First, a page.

From Comcast SportsNetCHICAGO (AP) -- The Chicago Bears got Jay Cutler back from a concussion, only to lose three more stars to injuries.Start with Devin Hester. Add Matt Forte and Charles Tillman to the list, and just for good measure, throw in two starting guards.Consider this a painful win.Cutler threw for 188 yards and a touchdown after missing a game, and the Bears broke it open early in a 28-10 victory over the Minnesota Vikings on Sunday.The injuries, however, tempered some of the good feelings.Tied with Green Bay for the NFC North lead and just a game ahead of Minnesota (6-5) coming in, the Bears (8-3) grabbed a 25-3 halftime lead thanks to Cutler's pinpoint passing. The defense held Adrian Peterson in check early on, although he finished with 108 yards rushing.Chicago also came away with three more takeaways to increase its total from a league-leading 30 entering the game to 33.The rather easy win came after back-to-back losses to Houston and San Francisco, but it also came with a heavy price.The Bears lost Hester, a receiver and record-setting return specialist, early to a concussion. And that was just the start.Forte, their top running back, hobbled to the tunnel midway through the third quarter with an ankle injury. Coach Lovie Smith said Tillman, their star cornerback, also hurt his ankle.Besides those three, the Bears lost both guards in the third quarter to knee sprains, with Lance Louis and Chris Spencer going down. Louis' injury on a blindside hit by Jared Allen as Antoine Winfield returned an interception forced Chicago to go with Gabe Carimi, who lost the right tackle job to Jonathan Scott.Spencer, meanwhile, was in the lineup after Chilo Rachal left the team.If the Bears are going to develop any continuity on the line, well, don't expect it anytime soon."I don't think it's possible now," Cutler said. "With all the moving parts we have and Lance going down, you're not going to have that. We're going to have to roll with the guys we have and see what we have, lean on our defense as we have before, run the ball well. Be efficient through the air. See how far we go."As for Cutler, he looked sharp after missing Monday's blowout loss at San Francisco.Back after being knocked out of the Texans game on a helmet-to-helmet hit by Tim Dobbins, he got off to a scorching start and completed 23 of 31 passes with an interception to go with his TD."I felt good," Cutler said. "It was a matter of going through the motions, talking to the doctors. I had a good week of practice, a shorter week with the Monday game and Thanksgiving."Brandon Marshall caught 12 passes for 92 yards and became the first Bears receiver since Marty Booker in 2002 to go over 1,000 yards. He now has 1,017 yards this season, his sixth straight with 1,000 or more."In the third quarter, I leaned over to Jay and said, That catch puts me at 1,000 yards for six seasons in a row.' And he looked at me and said, You're disgusting,'" Marshall, the Bears' big offseason acquisition, said, laughing.He added he knew he was closing in because followers on Twitter had mentioned it.On defense, Henry Melton set the tone by sacking Christian Ponder on the first play from scrimmage. Nick Roach set up the first touchdown by knocking the ball out of Peterson's hands. Chris Conte set another TD with a 35-yard interception return, and Julius Peppers blocked a field goal.The league's leading rusher, Peterson tied Robert Smith's club record with a 100-yard performance for the fifth straight game even though he managed just 25 in the first half. He also lost two fumbles and had to catch a cab to the stadium and arrived about 90 minutes before kickoff, according to reports.Ponder wasn't much help, going 22 of 43 with 159 yards and a touchdown along with an interception. His favorite target, Percy Harvin, sat out his second straight game with a sprained left ankle, and the Vikings lost for the third time in four games."We knew what we were getting into," Peterson said. "They wanted to make a statement. I thought it was more so what we did, giving the ball away, not making routine plays. Can't wait to see them again."He won't have to wait long, with the Bears visiting Minnesota on Dec. 9.Cutler completed 15 of 17 passes for 117 yards in the first half, and the Bears jumped out a big lead after a shaky start on offense.Forte fumbled on Chicago's first play from scrimmage, leading to a 40-yard field goal by Blair Walsh -- all the scoring the Vikings did in the half.The Bears broke it open late in the second half.Bush scored from the 1 and holder Adam Podlesh ran in for a 2-point conversion that made it 18-3.Ponder got picked off by Conte and he returned it 35 yards to the Minnesota 13. That led to a scoring strike from Cutler to a lunging Matt Spaeth on the next play.NOTES:Vikings coach Leslie Frazier said he and Peterson were going to have a talk about punctuality after Sunday's delayed arrival. "There is something that Adrian and I need to talk about regarding getting to the stadium," he said. ... Allen thought his hit on Louis after Winfield's interception was a clean one. "I turned around, he was running to make a tackle and I threw myself into him to make a block. My condolences to him and his family. I never, ever, try and intentionally hurt anybody."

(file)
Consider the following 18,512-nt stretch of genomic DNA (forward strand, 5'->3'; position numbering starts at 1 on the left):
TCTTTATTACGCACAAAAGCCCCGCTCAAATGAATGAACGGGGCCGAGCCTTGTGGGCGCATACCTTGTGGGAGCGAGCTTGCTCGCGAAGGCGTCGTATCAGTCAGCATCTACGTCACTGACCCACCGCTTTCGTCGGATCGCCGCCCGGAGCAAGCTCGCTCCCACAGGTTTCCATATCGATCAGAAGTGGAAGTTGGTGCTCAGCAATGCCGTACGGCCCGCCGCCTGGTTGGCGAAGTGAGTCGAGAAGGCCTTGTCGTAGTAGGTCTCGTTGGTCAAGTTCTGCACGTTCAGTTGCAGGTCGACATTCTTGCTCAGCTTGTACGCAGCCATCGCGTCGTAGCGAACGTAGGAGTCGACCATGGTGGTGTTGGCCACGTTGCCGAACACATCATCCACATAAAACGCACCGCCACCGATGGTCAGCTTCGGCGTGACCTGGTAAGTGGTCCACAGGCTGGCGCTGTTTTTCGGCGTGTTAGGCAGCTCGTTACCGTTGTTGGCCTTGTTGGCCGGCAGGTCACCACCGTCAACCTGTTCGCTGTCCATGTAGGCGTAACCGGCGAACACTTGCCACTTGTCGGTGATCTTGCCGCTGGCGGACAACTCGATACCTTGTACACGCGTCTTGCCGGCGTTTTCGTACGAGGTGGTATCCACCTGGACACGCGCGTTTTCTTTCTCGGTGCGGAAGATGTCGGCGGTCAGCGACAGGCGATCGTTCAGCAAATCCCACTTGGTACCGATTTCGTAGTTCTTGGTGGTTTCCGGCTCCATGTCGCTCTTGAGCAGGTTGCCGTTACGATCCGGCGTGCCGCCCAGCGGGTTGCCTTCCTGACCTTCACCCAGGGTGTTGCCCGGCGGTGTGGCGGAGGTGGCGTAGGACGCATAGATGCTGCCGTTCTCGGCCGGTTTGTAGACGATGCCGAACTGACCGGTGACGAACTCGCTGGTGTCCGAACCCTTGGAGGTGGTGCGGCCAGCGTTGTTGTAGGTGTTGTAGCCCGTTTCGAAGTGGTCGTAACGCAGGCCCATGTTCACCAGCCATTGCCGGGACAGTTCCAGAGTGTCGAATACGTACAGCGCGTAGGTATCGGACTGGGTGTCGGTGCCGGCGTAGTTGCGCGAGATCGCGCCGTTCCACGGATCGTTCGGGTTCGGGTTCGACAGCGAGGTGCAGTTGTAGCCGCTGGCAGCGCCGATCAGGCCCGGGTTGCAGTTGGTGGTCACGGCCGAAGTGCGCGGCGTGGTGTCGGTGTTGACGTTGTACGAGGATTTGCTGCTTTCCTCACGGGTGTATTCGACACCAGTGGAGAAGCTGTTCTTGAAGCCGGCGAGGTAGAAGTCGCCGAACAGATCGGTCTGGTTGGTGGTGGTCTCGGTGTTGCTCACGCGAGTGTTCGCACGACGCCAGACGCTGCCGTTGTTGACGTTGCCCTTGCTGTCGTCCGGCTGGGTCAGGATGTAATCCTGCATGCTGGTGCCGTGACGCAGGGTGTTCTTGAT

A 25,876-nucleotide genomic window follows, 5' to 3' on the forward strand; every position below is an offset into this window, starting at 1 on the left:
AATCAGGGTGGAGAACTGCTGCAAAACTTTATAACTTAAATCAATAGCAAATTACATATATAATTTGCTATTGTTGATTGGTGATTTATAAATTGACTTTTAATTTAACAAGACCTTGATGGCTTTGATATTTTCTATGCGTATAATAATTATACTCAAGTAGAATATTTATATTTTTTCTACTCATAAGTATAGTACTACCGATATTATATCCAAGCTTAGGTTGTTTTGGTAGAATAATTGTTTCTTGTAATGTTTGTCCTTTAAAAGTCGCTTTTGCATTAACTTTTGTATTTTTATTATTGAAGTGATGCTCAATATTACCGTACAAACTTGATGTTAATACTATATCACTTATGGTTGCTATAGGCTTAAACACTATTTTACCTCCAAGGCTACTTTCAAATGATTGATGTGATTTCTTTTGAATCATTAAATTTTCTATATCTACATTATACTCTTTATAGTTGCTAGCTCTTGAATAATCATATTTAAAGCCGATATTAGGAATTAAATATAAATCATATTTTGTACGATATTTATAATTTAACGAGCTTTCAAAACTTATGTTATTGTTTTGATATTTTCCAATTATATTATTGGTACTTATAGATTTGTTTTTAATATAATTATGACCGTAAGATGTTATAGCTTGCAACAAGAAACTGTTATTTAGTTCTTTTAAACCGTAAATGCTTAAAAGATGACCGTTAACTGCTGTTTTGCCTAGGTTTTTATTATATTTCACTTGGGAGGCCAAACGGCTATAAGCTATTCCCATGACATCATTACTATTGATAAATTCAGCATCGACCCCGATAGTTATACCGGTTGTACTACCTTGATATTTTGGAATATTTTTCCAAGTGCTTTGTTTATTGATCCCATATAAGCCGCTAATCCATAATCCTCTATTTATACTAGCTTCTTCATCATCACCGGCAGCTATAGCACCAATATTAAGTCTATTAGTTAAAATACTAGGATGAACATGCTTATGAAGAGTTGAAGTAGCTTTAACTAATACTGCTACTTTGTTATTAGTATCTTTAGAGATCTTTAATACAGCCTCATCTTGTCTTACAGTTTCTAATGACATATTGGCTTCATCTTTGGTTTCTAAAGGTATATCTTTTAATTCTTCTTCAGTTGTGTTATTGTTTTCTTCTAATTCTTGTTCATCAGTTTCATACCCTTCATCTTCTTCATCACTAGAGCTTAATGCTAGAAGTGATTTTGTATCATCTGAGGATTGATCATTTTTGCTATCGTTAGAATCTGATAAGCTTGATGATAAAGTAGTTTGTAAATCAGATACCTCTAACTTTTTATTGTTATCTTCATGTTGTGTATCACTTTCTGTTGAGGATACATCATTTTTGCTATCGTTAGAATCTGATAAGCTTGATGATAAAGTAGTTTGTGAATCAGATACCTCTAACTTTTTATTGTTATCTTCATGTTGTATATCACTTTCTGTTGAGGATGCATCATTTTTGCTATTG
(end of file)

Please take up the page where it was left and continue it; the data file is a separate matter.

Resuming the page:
The Kings traded Omri Casspi to the New Orleans Pelicans on Monday, prompting the forward to post a heartfelt message on his Instagram account.